One suspects the primary reason Crystal cast Barry Pepper and Thomas Jane is that the two actors are almost dead ringers for Maris and Mantle, respectively. Watching archival clips of the players in the special features, I was amazed to note how closely the actors recreated both the looks and the physical mannerisms of M&M. Jane has the flashier, more entertaining role, playing Mantle as a foul-mouthed charmer hellbent on preventing himself from reaching his full potential. Jane has a lot of fun with the part, and his comic timing is tremendous. Barry Pepper's role is considerably more difficult, as his job is to depict a man regarded by many as a dull, personality-free individual. Pepper subtly accentuates Maris' quiet dignity and simmering frustration; the bland persona is basically a mask of politeness. Pepper turns a character that could have been tedious into a soulful lead player. A handful of gifted character actors (Bruce McGill, Anthony Michael Hall, Seymour Cassel, Bob Gunton, Christopher McDonald, Richard Masur, Chris Bauer) fill out the cast, but this is the Jane n' Pepper show through and through.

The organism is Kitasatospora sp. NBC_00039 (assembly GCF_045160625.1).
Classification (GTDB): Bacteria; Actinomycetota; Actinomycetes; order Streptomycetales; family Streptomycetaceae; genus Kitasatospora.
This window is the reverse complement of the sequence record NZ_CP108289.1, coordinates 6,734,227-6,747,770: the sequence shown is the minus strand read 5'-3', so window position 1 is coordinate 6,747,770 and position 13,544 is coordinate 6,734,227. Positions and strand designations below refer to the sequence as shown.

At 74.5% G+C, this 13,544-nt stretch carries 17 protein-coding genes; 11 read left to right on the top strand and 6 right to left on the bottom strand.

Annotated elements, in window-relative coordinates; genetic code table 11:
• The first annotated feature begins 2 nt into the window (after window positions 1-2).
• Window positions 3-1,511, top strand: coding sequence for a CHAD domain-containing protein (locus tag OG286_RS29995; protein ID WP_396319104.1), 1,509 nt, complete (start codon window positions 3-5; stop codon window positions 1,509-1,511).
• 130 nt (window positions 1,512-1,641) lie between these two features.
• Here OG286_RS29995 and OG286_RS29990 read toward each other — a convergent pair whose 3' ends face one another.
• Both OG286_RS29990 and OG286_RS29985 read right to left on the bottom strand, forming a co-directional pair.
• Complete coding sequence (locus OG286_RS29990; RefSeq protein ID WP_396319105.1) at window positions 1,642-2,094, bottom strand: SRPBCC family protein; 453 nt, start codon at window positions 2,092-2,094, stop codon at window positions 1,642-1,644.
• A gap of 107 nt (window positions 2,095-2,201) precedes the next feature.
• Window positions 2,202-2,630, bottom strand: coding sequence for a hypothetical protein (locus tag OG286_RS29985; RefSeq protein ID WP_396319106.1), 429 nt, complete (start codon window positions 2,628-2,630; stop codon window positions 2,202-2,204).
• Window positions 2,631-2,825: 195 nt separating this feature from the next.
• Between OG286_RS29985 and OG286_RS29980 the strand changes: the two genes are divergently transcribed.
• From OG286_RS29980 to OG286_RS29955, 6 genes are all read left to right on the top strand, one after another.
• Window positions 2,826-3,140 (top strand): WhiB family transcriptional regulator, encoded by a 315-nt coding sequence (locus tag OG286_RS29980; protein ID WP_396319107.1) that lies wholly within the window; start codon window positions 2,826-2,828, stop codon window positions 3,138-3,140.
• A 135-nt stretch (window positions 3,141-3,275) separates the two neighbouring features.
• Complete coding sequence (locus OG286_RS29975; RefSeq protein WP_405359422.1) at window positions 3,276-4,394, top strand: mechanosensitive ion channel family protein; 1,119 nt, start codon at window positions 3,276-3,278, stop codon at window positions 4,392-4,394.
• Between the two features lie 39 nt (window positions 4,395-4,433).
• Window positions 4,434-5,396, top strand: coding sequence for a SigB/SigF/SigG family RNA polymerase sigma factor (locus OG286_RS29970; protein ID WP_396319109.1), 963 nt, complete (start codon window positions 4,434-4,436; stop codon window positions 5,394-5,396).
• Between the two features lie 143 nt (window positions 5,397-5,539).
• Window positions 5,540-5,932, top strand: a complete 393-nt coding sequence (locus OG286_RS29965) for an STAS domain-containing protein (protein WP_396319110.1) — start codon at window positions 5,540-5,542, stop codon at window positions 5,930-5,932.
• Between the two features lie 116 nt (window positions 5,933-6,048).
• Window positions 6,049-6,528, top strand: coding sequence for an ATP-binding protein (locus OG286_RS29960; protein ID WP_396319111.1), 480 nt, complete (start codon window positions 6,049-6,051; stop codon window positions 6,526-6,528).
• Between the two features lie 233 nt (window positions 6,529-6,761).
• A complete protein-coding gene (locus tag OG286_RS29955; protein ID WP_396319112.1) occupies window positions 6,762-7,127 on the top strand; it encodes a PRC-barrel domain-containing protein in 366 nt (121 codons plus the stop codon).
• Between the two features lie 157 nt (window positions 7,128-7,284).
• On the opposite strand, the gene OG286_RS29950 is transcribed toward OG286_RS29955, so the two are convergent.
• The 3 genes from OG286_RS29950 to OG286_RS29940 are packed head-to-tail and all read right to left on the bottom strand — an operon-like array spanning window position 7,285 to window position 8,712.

61* steps up to the plate on Blu-ray sporting a handsome 1080p/1.78:1 transfer that does a nice job of preserving Crystal's warm, almost sepia-toned journey into the past (boasting gorgeous cinematography courtesy of Haskell Wexler). Detail is strong throughout; you can see every stitch on the team uniforms. Blacks are rich and inky, fleshtones are warm and natural and colors are vibrant. It looks good, just like it should. However, I will note that this Blu-ray release occasionally highlights the spotty nature of some of the CGI Crystal employs. Audio is strong as well, as Marc Shaiman's Americana score blends superbly with the nuanced sound design (the game sequences are exceptionally immersive) and the dialogue. However, volume control is an issue at times, as some of the dialogue scenes are too quiet in contrast to the louder baseball scenes. Supplements are ported over from the DVD release: a commentary with Crystal, a terrific 52-minute documentary called "The Greatest Summer of My Life: Billy Crystal and the Making of 61*" and some bios & stats on Maris and Mantle.
The Rebuttal Witnesses
The one portion of the film that does absolutely nothing for me is the portrait of Maris' home life. These scenes do little to add to the story or give us a better idea of who Maris was, and they just seem superfluous as a result. While I realize this material is more or less a necessity, it could have been handled in a far more compelling way.
61* is a film that every baseball fan needs to see, but those who aren't fans of the sport will likely find it an absorbing drama nonetheless. HBO's Blu-ray release is handsome enough to merit an upgrade.